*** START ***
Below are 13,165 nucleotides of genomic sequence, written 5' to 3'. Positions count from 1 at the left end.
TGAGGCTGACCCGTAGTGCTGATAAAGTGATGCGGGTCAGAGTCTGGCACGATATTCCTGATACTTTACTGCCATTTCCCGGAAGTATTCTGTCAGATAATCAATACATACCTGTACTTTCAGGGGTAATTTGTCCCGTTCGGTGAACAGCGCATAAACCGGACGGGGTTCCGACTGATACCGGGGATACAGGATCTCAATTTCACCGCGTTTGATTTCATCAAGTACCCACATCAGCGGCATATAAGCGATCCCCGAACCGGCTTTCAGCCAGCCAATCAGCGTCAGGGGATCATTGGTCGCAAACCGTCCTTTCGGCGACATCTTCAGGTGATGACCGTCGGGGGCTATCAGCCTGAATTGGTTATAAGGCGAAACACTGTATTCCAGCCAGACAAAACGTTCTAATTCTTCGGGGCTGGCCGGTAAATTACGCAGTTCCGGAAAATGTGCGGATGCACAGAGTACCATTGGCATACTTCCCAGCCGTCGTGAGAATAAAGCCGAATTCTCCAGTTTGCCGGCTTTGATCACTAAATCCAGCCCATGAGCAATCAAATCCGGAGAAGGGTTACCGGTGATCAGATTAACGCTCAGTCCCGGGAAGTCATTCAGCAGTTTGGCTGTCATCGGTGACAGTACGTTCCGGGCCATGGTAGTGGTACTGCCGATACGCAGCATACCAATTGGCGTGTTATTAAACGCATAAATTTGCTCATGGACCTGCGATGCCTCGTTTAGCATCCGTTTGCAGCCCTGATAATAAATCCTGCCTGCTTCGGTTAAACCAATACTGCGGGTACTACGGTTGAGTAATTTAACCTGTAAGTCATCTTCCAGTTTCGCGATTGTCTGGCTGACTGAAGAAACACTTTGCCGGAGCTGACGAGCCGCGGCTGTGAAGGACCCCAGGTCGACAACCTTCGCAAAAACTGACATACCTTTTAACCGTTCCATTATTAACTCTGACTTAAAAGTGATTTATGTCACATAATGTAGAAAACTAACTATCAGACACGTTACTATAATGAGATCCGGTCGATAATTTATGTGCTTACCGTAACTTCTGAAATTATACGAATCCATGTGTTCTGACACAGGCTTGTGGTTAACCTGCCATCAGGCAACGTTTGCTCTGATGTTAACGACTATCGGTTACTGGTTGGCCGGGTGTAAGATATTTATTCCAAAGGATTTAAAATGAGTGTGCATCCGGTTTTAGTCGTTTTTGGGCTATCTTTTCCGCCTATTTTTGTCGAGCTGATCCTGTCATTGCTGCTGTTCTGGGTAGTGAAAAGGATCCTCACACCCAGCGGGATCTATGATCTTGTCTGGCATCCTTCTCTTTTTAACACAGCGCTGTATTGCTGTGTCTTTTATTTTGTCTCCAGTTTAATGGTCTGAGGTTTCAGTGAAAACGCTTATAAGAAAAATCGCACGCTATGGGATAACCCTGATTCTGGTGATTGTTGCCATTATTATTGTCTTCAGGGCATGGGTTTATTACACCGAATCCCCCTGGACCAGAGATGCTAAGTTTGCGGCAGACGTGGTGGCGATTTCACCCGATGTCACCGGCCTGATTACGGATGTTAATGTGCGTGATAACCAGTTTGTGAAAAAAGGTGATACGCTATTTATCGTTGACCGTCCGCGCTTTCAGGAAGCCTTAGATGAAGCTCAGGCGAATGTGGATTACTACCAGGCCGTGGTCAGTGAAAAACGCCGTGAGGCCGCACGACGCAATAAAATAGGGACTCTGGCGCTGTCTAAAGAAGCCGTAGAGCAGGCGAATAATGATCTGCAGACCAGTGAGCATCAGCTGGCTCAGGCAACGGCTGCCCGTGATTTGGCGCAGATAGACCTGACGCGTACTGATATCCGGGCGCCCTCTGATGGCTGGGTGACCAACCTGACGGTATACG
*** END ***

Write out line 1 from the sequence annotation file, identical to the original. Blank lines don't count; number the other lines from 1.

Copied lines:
Below are 13,165 nucleotides of genomic sequence, written 5' to 3'. Positions count from 1 at the left end.